Guardian environment correspondent Sandra Laville explains why we can’t recycle our way out of the plastics problem, and suggests ways to reduce your footprint.

Plastic has become perhaps the most demonised material of the last 12 months, as the scale of pollution in the oceans becomes increasingly apparent.

With dire predictions that if nothing is done there will be more plastic in the seas by weight than fish by 2050, it has become evident that we cannot recycle our way out of the plastic problem.

More than 8m tonnes of plastic end up in our oceans each year. Meanwhile virgin plastic production continues apace and is set to to leap by 40% over the next 10 years as more products are made from virgin plastic than from recycled.

Tax ‘virgin packaging’ to tackle plastics crisis, says report

 But consumer pressure can force change. The Guardian revealed this year that supermarkets alone put 1m tonnes of plastic packaging on to the market.

But they are increasingly aware that if their customers lose faith they will lose money. Almost a quarter of consumers surveyed earlier this year said they were extremely concerned about plastic packaging. More than half said they were doing what they could to reduce their use of plastic.

In Australia, public pressure led many supermarkets this year to announce they were phasing out single-use plastic bags. These include Coles, Woolies and Harris Farm.

Just producing plastic uses huge resources – it takes around 12m barrels of oil to make the 100bn plastic bags used annually in the United States alone.

This year Britain’s Iceland supermarket has led the way – and others are beginning to follow suit. Iceland has pledged to eliminate plastic packaging on its own goods in five years.

So what can you do to reduce your own plastic footprint and put pressure on supermarkets and manufacturers to move towards reuseable plastic items and hugely increase the amount of recycled plastic in their products? Here are 10 top tips:

1. Start at home. Do a plastic audit of your household. Shower bottles, deodorants, washing up liquids, shampoo bottles. Aim to make reductions here by ditching shower gel for soap and the plastic cotton buds for recyclable ones; buy liquid detergent in recycled plastic bottles and find a refill station to fill them up. Shampoo bars and toilet paper in recycled packaging are also available.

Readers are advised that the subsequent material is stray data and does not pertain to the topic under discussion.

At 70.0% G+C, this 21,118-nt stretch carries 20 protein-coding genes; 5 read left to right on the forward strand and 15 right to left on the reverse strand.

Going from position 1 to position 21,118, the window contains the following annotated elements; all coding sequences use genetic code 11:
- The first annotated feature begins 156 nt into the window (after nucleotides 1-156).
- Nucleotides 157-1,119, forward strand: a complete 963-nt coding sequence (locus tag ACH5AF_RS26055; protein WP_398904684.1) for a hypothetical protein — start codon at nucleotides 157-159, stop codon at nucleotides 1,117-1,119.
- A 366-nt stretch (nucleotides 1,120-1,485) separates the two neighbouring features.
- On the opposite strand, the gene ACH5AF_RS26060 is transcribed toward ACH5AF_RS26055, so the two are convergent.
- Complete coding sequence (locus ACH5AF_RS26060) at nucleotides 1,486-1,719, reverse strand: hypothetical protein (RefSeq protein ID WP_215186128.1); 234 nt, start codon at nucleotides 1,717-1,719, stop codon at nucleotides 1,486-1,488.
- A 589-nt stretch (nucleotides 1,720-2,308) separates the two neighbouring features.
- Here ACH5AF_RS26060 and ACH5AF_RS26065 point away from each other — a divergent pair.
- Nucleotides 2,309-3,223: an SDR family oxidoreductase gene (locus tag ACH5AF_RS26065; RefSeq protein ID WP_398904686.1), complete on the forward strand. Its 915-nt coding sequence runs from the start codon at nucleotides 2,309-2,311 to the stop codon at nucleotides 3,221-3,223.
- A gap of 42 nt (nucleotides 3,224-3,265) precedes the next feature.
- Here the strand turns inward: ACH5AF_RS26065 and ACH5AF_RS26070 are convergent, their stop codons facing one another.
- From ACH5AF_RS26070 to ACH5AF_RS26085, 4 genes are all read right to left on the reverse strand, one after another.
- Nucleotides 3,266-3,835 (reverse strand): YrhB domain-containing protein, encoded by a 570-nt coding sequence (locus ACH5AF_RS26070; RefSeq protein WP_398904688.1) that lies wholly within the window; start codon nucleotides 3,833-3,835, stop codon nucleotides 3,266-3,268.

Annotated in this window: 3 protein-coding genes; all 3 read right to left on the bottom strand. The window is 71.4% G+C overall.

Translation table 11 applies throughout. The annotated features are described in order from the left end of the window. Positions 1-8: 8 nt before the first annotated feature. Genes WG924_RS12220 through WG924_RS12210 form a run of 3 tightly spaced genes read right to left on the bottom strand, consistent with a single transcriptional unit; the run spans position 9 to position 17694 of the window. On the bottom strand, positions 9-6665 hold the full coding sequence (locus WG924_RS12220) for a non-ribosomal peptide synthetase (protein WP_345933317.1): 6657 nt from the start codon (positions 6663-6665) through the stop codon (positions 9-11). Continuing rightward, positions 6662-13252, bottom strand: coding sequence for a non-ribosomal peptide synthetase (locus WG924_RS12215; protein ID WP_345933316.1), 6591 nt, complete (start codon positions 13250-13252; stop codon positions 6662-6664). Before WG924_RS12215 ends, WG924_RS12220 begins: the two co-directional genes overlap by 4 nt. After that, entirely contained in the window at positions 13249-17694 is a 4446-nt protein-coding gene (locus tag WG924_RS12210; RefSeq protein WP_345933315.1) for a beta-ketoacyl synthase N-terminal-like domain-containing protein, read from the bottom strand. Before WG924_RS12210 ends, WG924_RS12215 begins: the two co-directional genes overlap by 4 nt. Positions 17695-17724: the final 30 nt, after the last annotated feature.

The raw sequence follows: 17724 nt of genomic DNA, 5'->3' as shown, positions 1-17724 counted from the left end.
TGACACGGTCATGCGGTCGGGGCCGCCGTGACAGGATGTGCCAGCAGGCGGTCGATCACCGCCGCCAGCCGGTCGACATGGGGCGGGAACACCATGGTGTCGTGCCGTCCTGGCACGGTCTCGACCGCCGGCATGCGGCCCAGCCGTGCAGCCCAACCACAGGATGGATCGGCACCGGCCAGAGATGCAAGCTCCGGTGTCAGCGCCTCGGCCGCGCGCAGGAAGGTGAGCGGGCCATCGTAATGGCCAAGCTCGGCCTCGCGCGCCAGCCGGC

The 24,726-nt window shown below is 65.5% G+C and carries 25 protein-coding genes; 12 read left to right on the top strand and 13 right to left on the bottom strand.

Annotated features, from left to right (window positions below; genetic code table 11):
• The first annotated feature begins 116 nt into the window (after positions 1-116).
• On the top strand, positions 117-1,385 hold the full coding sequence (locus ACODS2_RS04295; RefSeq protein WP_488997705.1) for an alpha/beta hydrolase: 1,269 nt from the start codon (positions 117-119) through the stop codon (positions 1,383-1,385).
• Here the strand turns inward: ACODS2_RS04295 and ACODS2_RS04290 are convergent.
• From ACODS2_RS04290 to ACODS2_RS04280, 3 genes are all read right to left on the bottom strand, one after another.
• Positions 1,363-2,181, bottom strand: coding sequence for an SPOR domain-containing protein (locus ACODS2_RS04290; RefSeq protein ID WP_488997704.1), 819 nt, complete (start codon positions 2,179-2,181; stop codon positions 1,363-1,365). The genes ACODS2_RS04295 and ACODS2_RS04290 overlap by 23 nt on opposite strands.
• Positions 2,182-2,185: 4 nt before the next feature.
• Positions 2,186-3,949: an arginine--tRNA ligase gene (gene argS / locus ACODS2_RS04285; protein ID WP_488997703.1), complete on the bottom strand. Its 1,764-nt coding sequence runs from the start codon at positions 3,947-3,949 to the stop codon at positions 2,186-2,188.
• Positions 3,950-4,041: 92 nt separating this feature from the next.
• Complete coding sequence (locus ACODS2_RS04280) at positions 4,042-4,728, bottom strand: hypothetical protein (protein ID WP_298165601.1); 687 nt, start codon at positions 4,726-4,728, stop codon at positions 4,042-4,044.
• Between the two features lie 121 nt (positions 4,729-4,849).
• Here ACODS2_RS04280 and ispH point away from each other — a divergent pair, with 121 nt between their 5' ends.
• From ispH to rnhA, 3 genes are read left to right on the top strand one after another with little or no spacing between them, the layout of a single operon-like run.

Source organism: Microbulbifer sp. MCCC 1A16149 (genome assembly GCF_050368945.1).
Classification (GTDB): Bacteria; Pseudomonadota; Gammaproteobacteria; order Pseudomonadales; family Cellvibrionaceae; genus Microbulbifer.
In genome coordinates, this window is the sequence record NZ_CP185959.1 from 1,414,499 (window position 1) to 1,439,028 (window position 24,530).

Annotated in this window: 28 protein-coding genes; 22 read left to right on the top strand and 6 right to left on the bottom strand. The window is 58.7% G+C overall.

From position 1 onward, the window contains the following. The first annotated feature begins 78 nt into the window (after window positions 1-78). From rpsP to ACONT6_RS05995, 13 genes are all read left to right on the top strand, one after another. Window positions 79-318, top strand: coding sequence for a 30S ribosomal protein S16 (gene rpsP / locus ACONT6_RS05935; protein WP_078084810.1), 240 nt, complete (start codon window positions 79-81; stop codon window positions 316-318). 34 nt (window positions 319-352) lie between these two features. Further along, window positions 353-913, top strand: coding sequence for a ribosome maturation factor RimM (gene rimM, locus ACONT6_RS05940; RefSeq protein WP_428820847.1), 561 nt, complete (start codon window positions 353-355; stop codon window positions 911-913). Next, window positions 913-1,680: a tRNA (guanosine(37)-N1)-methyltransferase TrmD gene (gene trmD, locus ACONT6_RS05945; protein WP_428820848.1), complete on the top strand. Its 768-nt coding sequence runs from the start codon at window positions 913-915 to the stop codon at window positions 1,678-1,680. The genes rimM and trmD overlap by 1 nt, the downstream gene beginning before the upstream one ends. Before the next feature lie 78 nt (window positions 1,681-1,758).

2. In the US, 1bn plastic toothbrushes are thrown out each year, creating some 50m pounds of waste. Try using bamboo toothbrushes instead which only take about six months to biodegrade back into the soil when you have to replace your brush.

3. Carry reuseable fabric shopping bags.

4. Try buying wholesale and putting dried products such as rice, pasta and
lentils into glass jars to avoid buying products wrapped in plastic.

5. Recycle old plastic children’s toys. Search for a toy library in your
area to borrow from or donate to. And consider charity shops when looking for gifts.

6.Carry a reuseable coffee cup or flask; 7m plastic-lined coffee cups are thrown away in the UK every day.

7.Say no to plastic cutlery. Carry a fork with you or use a compostable alternative.

8.Ditch cling film wrap for your food. It cannot be recycled in most UK collections. Foil is recyclable, so use foil instead or reuseable plastic boxes.

9. Use an electric razor instead of a disposable one.

10. Write to companies whose packaging is non-recyclable, asking them to consider using less destructive materials. Maybe even think about starting a social media campaign to raise awareness. Strength in numbers!

• This article was amended on 3 January 2019. An earlier version suggested that 12m oil barrels produced 100m plastic bags. That figure is more like 100bn bags. In addition, the estimate of 1bn plastic toothbrushes being thrown out each year relates just to the US, not globally. This has been corrected. It was further amended on 4 January 2019 to remove a reference to a branded product.

Source: Guardian